Toddler undergoes open-heart surgery to put a 'winter coat' inside her heart

PHOTO: Pediatric Cadiologist, Michael Perez listens to Eloise Hoffmans heart at the Lurie Childrens at Northwestern Medicine Central DuPage Hospital.PlayNorthwestern Medicine
WATCH Toddler undergoes open-heart surgery to put a 'winter coat' inside her heart

Illinois toddler Eloise Hoffman is all set for the cold weather after a "winter coat" was placed inside her heart during surgery when she was just a few days old.

"I like to tell people that she's got a little winter coat in there, keeping her heart warm," her father Matt Hoffman said of a piece of Gore-Tex, a material commonly used in jackets and coats, that was used on Eloise's heart.

PHOTO: Pediatric Cadiologist, Michael Perez listens to Eloise Hoffmans heart at the Lurie Childrens at Northwestern Medicine Central DuPage Hospital. Northwestern Medicine
Pediatric Cadiologist, Michael Perez listens to Eloise Hoffman's heart at the Lurie Children's at Northwestern Medicine Central DuPage Hospital.

It all started when doctors detected that Eloise had a heart murmur during a regular appointment three weeks after she was born. When they went back for a checkup, they knew it was serious.

"We were like, 'Do we schedule a follow-up?,' and [the doctor] said, 'No, you have to go to the hospital now. We may chopper you in or via ambulance.' So then it all sort of sunk in," Hoffman recalled.

Eloise was diagnosed with truncus arteriosus, a rare condition where she was born with only one blood vessel to pump blood out of her heart instead of the usual two. This often causes oxygenated and non-oxygenated blood to mix together, and can cause the lungs to fill with fluid.

PHOTO: Pediatric Cadiologist, Michael Perez shows the echocardiogram of Eloises heart. Northwestern Medicine
Pediatric Cadiologist, Michael Perez shows the echocardiogram of Eloise's heart.

"Typically, if this is left untreated, usually this is fatal. Usually within the first year of life," pediatric cardiologist Michael Perez said of Eloise's condition.

Needless to say, her parents were worried.

"Three weeks after she was born, she was going to have this [open-heart] surgery ... so that was terrifying," Eloise's mother Krista Hoffman said.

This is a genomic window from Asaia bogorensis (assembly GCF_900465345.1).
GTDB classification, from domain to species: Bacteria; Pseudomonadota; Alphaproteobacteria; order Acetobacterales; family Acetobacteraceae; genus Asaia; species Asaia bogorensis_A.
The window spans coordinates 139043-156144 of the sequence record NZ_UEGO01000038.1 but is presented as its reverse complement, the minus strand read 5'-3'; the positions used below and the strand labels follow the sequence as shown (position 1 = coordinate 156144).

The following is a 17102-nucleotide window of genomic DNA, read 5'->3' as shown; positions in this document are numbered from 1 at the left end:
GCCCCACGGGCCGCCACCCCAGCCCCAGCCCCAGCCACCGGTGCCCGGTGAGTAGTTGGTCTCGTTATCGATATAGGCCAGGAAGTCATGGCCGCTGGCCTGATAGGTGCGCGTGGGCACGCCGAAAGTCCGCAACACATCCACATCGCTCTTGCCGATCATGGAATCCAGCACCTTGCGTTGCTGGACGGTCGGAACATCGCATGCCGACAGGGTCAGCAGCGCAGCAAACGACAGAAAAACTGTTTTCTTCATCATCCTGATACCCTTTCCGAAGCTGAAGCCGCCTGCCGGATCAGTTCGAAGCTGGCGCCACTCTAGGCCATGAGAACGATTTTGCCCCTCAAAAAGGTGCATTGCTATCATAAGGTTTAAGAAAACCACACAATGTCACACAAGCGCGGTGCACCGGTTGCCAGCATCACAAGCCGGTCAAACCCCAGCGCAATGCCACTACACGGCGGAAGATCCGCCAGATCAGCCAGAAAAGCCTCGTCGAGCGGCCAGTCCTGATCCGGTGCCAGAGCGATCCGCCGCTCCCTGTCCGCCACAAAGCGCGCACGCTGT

But the surgery went off without a hitch at Lurie Children's at Northwestern Medicine Central DuPage Hospital, and her parents couldn't be more proud of their resilient little daughter, who just happens to have a small piece of Gore-Tex in her heart now.

The Gore-Tex acts as a conduit to compensate for her singular pathway out of the heart.

PHOTO: Pediatric Cadiologist, Michael Perez listens to Eloise Hoffmans heart at the Lurie Childrens at Northwestern Medicine Central DuPage Hospital. Northwestern Medicine
Pediatric Cadiologist, Michael Perez listens to Eloise Hoffman's heart at the Lurie Children's at Northwestern Medicine Central DuPage Hospital.

"It's like a Columbia coat ... it's visually the same thing. It's all taken care of," Matt Hoffman joked.

She will probably have to have another surgery as she outgrows her current conduit but it's doing great now.

PHOTO: Parents Matt and Krista Hoffman are so grateful their toddler is making a smooth recovery. Northwestern Medicine
Parents Matt and Krista Hoffman are so grateful their toddler is making a smooth recovery.

"She's an amazing little munchkin. She's gone through a lot," her mom said. "I think her scar is awesome. I think she should wear it with pride. I think it's a amazing what she went through. She's like a little fireball."

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